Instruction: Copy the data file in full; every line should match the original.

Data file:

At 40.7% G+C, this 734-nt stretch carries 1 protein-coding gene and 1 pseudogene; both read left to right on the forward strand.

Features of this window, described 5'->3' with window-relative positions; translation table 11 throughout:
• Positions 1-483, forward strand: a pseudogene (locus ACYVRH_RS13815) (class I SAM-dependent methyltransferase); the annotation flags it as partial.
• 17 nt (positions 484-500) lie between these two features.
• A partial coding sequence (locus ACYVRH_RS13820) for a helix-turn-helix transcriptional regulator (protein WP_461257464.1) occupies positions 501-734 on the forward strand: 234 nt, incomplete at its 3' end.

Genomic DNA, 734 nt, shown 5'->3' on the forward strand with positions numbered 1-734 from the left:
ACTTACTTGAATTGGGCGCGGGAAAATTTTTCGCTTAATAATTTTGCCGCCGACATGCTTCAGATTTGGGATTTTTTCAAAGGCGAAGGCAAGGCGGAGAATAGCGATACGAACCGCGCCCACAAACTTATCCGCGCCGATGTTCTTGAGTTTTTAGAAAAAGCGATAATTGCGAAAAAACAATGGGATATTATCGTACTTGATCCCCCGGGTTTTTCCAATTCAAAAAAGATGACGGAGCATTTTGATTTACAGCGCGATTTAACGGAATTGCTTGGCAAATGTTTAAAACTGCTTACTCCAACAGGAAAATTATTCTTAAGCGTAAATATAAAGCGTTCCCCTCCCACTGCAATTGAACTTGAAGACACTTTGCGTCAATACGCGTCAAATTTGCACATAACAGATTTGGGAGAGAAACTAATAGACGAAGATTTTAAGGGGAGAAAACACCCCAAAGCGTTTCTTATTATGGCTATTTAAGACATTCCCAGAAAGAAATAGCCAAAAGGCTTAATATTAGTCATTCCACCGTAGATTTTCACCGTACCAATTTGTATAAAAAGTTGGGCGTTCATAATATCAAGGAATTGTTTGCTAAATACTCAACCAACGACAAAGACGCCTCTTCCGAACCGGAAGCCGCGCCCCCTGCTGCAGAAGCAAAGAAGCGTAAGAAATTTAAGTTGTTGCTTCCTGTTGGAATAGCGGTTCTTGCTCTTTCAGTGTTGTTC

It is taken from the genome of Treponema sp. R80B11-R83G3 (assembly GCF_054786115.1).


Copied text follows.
At 40.7% G+C, this 734-nt stretch carries 1 protein-coding gene and 1 pseudogene; both read left to right on the forward strand.

Features of this window, described 5'->3' with window-relative positions; translation table 11 throughout:
• Positions 1-483, forward strand: a pseudogene (locus ACYVRH_RS13815) (class I SAM-dependent methyltransferase); the annotation flags it as partial.
• 17 nt (positions 484-500) lie between these two features.
• A partial coding sequence (locus ACYVRH_RS13820) for a helix-turn-helix transcriptional regulator (protein WP_461257464.1) occupies positions 501-734 on the forward strand: 234 nt, incomplete at its 3' end.

Genomic DNA, 734 nt, shown 5'->3' on the forward strand with positions numbered 1-734 from the left:
ACTTACTTGAATTGGGCGCGGGAAAATTTTTCGCTTAATAATTTTGCCGCCGACATGCTTCAGATTTGGGATTTTTTCAAAGGCGAAGGCAAGGCGGAGAATAGCGATACGAACCGCGCCCACAAACTTATCCGCGCCGATGTTCTTGAGTTTTTAGAAAAAGCGATAATTGCGAAAAAACAATGGGATATTATCGTACTTGATCCCCCGGGTTTTTCCAATTCAAAAAAGATGACGGAGCATTTTGATTTACAGCGCGATTTAACGGAATTGCTTGGCAAATGTTTAAAACTGCTTACTCCAACAGGAAAATTATTCTTAAGCGTAAATATAAAGCGTTCCCCTCCCACTGCAATTGAACTTGAAGACACTTTGCGTCAATACGCGTCAAATTTGCACATAACAGATTTGGGAGAGAAACTAATAGACGAAGATTTTAAGGGGAGAAAACACCCCAAAGCGTTTCTTATTATGGCTATTTAAGACATTCCCAGAAAGAAATAGCCAAAAGGCTTAATATTAGTCATTCCACCGTAGATTTTCACCGTACCAATTTGTATAAAAAGTTGGGCGTTCATAATATCAAGGAATTGTTTGCTAAATACTCAACCAACGACAAAGACGCCTCTTCCGAACCGGAAGCCGCGCCCCCTGCTGCAGAAGCAAAGAAGCGTAAGAAATTTAAGTTGTTGCTTCCTGTTGGAATAGCGGTTCTTGCTCTTTCAGTGTTGTTC

It is taken from the genome of Treponema sp. R80B11-R83G3 (assembly GCF_054786115.1).